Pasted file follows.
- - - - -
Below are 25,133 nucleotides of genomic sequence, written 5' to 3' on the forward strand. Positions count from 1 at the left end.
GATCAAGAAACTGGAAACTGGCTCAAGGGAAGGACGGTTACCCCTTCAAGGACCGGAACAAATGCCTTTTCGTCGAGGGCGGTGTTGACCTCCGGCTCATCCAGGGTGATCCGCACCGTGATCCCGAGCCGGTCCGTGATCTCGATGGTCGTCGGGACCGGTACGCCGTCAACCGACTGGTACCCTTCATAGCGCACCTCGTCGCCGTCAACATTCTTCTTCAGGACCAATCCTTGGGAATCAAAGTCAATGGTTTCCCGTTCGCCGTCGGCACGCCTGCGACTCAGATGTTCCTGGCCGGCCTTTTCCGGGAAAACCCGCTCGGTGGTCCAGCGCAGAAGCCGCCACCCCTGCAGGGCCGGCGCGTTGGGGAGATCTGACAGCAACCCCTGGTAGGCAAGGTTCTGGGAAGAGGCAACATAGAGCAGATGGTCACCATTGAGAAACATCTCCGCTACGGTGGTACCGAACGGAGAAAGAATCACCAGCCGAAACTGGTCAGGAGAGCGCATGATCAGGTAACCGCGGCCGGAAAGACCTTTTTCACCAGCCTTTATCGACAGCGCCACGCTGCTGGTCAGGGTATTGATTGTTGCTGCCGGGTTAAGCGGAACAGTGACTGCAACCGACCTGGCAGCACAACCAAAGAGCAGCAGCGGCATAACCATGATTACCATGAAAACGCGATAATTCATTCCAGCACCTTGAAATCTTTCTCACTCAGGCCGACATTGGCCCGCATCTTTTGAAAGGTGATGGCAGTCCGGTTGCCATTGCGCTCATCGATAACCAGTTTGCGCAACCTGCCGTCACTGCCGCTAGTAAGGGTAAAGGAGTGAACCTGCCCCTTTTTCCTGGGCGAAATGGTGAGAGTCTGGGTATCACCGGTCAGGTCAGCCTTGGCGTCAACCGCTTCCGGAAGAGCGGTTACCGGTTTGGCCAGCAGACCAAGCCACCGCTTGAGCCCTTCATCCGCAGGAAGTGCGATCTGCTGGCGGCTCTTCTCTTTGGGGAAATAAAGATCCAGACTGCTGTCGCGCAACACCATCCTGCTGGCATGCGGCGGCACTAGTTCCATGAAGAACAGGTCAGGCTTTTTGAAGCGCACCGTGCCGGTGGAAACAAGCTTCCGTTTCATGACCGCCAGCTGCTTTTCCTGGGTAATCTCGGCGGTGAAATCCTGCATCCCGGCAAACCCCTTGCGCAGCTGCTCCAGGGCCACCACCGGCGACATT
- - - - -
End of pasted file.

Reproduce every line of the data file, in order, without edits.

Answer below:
Below are 25,133 nucleotides of genomic sequence, written 5' to 3' on the forward strand. Positions count from 1 at the left end.
GATCAAGAAACTGGAAACTGGCTCAAGGGAAGGACGGTTACCCCTTCAAGGACCGGAACAAATGCCTTTTCGTCGAGGGCGGTGTTGACCTCCGGCTCATCCAGGGTGATCCGCACCGTGATCCCGAGCCGGTCCGTGATCTCGATGGTCGTCGGGACCGGTACGCCGTCAACCGACTGGTACCCTTCATAGCGCACCTCGTCGCCGTCAACATTCTTCTTCAGGACCAATCCTTGGGAATCAAAGTCAATGGTTTCCCGTTCGCCGTCGGCACGCCTGCGACTCAGATGTTCCTGGCCGGCCTTTTCCGGGAAAACCCGCTCGGTGGTCCAGCGCAGAAGCCGCCACCCCTGCAGGGCCGGCGCGTTGGGGAGATCTGACAGCAACCCCTGGTAGGCAAGGTTCTGGGAAGAGGCAACATAGAGCAGATGGTCACCATTGAGAAACATCTCCGCTACGGTGGTACCGAACGGAGAAAGAATCACCAGCCGAAACTGGTCAGGAGAGCGCATGATCAGGTAACCGCGGCCGGAAAGACCTTTTTCACCAGCCTTTATCGACAGCGCCACGCTGCTGGTCAGGGTATTGATTGTTGCTGCCGGGTTAAGCGGAACAGTGACTGCAACCGACCTGGCAGCACAACCAAAGAGCAGCAGCGGCATAACCATGATTACCATGAAAACGCGATAATTCATTCCAGCACCTTGAAATCTTTCTCACTCAGGCCGACATTGGCCCGCATCTTTTGAAAGGTGATGGCAGTCCGGTTGCCATTGCGCTCATCGATAACCAGTTTGCGCAACCTGCCGTCACTGCCGCTAGTAAGGGTAAAGGAGTGAACCTGCCCCTTTTTCCTGGGCGAAATGGTGAGAGTCTGGGTATCACCGGTCAGGTCAGCCTTGGCGTCAACCGCTTCCGGAAGAGCGGTTACCGGTTTGGCCAGCAGACCAAGCCACCGCTTGAGCCCTTCATCCGCAGGAAGTGCGATCTGCTGGCGGCTCTTCTCTTTGGGGAAATAAAGATCCAGACTGCTGTCGCGCAACACCATCCTGCTGGCATGCGGCGGCACTAGTTCCATGAAGAACAGGTCAGGCTTTTTGAAGCGCACCGTGCCGGTGGAAACAAGCTTCCGTTTCATGACCGCCAGCTGCTTTTCCTGGGTAATCTCGGCGGTGAAATCCTGCATCCCGGCAAACCCCTTGCGCAGCTGCTCCAGGGCCACCACCGGCGACATT